Whooping cough vaccines don't last as long as doctors had thought

A bottle of the pertussis vaccine against whooping cough and a syringe are shown in a pharmacy in Pasadena.
A bottle of the pertussis vaccine against whooping cough and a syringe are shown in a pharmacy in Pasadena. Robyn Beck/AFP/Getty Images

A new study suggests the whooping cough vaccine that came out in the 1990’s has limited effectiveness.
The study’s author is Nicola Klein of Kaiser Permanente’s Vaccine Study Center.

“Current vaccines are safe and effective, they just don’t last as long as we would like," Klein said. "Parents should know that some protection is better than no protection and they should continue to vaccinate their children according to recommendations.”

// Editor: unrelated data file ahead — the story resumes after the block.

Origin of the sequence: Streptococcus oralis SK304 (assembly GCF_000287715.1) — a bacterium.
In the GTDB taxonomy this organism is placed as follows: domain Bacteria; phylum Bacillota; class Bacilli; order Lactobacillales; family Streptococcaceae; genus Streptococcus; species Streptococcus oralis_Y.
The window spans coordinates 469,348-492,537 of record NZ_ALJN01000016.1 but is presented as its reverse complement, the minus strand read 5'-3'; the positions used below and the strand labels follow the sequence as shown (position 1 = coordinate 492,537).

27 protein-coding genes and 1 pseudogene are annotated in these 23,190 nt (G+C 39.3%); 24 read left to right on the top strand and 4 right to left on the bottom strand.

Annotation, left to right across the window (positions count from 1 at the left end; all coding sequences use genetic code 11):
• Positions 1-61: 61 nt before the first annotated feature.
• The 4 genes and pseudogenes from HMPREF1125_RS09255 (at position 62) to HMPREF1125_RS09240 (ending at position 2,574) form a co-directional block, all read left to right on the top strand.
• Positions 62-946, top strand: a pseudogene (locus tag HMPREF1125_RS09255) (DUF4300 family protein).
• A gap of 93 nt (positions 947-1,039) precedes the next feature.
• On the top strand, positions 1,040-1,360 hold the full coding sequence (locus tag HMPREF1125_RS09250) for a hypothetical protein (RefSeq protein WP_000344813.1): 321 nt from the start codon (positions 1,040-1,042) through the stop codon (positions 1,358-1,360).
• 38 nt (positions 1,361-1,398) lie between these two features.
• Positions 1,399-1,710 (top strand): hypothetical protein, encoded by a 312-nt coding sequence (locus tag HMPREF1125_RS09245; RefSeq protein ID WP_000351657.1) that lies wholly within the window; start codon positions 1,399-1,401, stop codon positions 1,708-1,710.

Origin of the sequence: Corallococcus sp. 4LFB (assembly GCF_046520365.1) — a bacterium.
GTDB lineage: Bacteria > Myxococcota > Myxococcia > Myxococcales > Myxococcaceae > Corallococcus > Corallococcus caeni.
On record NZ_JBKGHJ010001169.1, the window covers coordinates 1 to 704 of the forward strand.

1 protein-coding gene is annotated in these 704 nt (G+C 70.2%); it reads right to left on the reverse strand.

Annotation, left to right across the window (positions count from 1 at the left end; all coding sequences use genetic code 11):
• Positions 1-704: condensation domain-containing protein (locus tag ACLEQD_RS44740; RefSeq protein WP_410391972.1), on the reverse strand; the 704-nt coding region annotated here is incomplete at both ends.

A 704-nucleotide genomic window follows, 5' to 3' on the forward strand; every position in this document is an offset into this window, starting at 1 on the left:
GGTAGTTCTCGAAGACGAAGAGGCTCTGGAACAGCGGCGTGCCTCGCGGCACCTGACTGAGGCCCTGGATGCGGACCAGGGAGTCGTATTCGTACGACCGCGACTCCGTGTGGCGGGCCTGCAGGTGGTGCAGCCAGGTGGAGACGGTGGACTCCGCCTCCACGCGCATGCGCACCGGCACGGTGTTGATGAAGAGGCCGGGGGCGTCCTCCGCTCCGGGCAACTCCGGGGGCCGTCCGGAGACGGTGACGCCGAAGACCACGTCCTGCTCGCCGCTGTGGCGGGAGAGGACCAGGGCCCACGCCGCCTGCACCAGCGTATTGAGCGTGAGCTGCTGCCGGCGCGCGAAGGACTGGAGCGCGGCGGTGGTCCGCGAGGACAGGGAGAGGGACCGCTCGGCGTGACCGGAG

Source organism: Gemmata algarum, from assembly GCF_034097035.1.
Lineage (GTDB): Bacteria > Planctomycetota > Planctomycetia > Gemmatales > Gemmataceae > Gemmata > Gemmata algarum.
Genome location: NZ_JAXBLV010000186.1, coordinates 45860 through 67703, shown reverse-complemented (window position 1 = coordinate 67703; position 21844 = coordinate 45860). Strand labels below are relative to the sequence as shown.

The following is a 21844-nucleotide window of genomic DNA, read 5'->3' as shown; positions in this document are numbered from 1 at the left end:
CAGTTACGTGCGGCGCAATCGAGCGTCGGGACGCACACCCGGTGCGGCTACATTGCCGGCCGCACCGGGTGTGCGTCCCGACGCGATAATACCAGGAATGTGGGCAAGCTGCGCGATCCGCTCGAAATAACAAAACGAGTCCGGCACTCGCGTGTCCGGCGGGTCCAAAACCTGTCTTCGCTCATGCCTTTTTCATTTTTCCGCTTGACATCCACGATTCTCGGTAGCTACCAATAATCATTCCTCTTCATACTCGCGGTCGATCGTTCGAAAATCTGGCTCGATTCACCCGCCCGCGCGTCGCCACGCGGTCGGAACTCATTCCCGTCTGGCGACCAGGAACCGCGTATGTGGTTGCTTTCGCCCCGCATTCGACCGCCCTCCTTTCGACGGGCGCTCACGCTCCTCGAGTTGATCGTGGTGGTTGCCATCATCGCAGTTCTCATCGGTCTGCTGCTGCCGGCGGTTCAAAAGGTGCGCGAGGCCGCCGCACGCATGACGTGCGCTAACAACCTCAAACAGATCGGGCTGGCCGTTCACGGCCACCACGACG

The study found the chance of catching whooping cough increases soon after children receive the last of five recommended shots when they’re about six-years old.

Health officials are considering recommending another booster shot, strengthening the vaccine or making a new one.

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